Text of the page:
Yes, people like Sally Fallon can make a lot of money selling books that are full of unsupported allegations. And the more she can get people freaked out about how they're damaging themselves and their children, the more books she sells. But nobody in the scientific mainstream takes her or her foundation seriously. And there's a reason for that.

                                            Never mind what the government bans or doesn't ban. If there were a serious possibility that microwave ovens present health risks, don't you think that consumer protection groups - some of which are quite well-funded - would be conducting studies? There has been lots of legitimate peer-reviewed science done about microwave ovens, and the results are consistent - the "threat" that some people have imagined is just that - imaginary.

                                            1. re: alanbarnes

                                              The recurring theme her is that people will believe patently false representations by people they know nothing about just because it bucks the "mainstream." So you or I can create a website where we spout off about the evils of using wooden spoons or health hazards in eating food cooked on Wednesdays and there will be people who buy into it. Throw in a popular demon like "radiation" and all bets are off.

                                              1. re: ferret

                                                another part of it is the desire to be a "good parent" by being more proactive or careful or whatever than the run-of-the-mill person. Who can fault you if you're only taking care of your babies the best way you can?

                                                The irony is if you avoid microwaves and instead grill your baby's food the "old-fashioned" way, and end up with more carcinogenic compounds (not that I personally worry too much about grilling either).

                                              2. re: alanbarnes

                                                alanbarnes: "There has been lots of legitimate peer-reviewed science done about microwave ovens, and the results are consistent - the "threat" that some people have imagined is just that - imaginary."

                                                Well, yes, but the funding for many of those studies was from the consumer microwave industry. Probably the most intensive, extensive, and objective studies of the effects of microwaves on humans were conducted by several United States government agencies and several universities following the Soviet Union's microwave beaming of the sixth to tenth floors of the United States Embassy in Moscow, leading up to an international incident in 1976, 34 years ago. An interesting observation at the time of the incident was that the maximum microwave radiation intensity at the embassy was orders of magnitude lower than the allowable microwave leakage allowed at that time from new microwave ovens sold in the United States.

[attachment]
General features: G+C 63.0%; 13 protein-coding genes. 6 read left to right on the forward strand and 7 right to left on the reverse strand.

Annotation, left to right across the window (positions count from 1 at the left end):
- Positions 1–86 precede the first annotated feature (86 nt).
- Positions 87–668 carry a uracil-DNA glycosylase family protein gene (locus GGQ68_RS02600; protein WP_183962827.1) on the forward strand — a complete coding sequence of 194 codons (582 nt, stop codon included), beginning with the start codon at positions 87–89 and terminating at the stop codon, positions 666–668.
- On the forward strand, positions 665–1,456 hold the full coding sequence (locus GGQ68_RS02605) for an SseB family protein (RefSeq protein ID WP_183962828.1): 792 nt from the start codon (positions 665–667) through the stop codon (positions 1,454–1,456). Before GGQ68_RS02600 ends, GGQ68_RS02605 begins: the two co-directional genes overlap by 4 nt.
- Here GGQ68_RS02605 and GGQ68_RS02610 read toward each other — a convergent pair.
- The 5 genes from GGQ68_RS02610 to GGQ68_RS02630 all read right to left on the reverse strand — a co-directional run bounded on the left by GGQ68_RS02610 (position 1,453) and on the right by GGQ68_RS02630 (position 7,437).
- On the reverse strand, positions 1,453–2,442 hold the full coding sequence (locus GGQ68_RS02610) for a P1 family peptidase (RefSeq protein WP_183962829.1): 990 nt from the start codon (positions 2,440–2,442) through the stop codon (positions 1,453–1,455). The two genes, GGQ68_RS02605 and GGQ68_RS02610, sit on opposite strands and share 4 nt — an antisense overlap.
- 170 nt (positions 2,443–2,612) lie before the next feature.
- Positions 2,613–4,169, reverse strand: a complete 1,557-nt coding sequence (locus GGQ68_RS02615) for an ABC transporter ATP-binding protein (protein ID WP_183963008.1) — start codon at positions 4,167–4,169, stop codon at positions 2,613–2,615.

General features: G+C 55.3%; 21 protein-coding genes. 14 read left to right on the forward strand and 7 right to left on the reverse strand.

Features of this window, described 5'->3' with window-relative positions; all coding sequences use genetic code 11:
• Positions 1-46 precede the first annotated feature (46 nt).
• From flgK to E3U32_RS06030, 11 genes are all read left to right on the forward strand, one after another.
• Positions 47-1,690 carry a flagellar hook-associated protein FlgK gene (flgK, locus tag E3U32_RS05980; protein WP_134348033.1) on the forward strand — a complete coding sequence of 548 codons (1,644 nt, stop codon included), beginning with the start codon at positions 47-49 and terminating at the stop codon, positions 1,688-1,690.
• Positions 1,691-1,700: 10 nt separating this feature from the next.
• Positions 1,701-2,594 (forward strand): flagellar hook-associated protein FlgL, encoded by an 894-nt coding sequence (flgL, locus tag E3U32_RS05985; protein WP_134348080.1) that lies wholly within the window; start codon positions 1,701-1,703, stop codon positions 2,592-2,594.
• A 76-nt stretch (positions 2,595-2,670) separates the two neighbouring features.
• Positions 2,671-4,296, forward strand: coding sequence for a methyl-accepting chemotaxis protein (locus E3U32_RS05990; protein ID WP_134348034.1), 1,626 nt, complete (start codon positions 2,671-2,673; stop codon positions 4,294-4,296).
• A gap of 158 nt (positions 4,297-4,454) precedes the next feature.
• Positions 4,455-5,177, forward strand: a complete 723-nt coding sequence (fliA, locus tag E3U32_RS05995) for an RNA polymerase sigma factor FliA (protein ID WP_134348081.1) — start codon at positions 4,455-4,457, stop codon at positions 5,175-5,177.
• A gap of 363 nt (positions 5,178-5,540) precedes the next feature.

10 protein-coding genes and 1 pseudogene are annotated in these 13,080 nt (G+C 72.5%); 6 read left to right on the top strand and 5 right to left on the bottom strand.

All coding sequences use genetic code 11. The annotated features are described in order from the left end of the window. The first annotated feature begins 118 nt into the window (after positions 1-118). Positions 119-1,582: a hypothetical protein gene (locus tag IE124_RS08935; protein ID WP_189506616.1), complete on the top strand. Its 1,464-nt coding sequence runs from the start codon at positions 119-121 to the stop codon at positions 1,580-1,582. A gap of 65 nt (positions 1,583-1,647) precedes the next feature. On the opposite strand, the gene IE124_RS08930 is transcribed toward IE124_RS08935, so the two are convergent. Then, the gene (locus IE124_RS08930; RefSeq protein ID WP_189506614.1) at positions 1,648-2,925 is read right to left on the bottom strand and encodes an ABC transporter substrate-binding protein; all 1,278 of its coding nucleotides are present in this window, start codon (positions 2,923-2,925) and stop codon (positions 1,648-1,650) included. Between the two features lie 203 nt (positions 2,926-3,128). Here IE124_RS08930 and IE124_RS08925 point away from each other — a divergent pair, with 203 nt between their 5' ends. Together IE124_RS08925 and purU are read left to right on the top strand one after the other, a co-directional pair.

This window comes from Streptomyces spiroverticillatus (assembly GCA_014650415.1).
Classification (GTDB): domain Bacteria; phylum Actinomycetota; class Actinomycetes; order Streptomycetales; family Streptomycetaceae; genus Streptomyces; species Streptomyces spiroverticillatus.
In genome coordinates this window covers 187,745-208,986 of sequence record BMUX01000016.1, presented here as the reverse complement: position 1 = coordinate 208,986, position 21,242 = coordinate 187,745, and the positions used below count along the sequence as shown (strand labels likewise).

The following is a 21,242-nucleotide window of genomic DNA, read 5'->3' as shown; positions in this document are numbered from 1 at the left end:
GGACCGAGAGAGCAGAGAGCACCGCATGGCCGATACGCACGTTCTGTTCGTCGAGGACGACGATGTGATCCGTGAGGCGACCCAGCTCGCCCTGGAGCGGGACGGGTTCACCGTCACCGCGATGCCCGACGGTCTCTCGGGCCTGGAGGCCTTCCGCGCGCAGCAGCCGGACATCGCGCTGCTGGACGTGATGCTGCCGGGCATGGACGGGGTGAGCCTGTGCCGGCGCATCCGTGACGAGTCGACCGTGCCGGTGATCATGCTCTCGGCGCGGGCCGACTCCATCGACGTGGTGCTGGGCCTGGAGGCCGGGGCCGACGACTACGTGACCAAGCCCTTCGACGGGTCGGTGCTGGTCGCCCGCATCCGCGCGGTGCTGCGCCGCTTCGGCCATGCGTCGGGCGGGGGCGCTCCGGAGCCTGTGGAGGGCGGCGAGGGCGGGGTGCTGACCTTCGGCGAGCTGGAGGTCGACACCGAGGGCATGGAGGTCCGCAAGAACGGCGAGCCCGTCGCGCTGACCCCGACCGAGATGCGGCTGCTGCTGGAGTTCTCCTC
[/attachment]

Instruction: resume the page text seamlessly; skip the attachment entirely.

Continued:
A 1979 report (just three years after the peak of the incident) on some of the epidemiological studies may be found here:

                                                I expect that there have been follow-up reports, but I have not expended the time to look for them.

                                                1. re: Politeness

                                                  My point is if there were any epidemiological data at all that implicated microwave ovens as a health risk, there are plenty of public and private entities that would fund studies to quantify and address the risk. But the risk is pretty much non-existent.

                                                  You cite an article regarding the US embassy in Moscow, which was bombarded with microwave radiation 24 hours a day, 7 days a week for 30 years. And that article's finding is unambiguous: "an exhaustive comparison of the health status of the state department employees who had served in Moscow with those who had served in other Eastern European posts during the same period of time revealed no differences in health status as indicated by their mortality figures and a variety of morbidity measures. No convincing evidence was discovered that would directly link the exposure to microwave radiation experienced by the employees at the Moscow embassy in the causation of any adverse health effects as of the time of this analysis."

                                                  Yes, microwave radiation can hurt people. If you were to cut the glass of a microwave oven's door and stand against it while it cooked, you could probably do some serious damage. But the fact of the matter is that little or no radiation leaks from a modern microwave oven. If you're concerned about it, you can get a microwave leakage detector for under $10. And you can always just take a couple of steps back - at six feet away, radiation drops by a factor of approximately one million.

                                                  1. re: alanbarnes

                                                    I think we are getting off topic. It is not about if microwave can directly hurt a person. The original topic is: can food that has been microwave be harmful for consumption?

                                                    1. re: Chemicalkinetics

                                                      I recently had a near-lethal encounter with a microwave burrito. Does that count?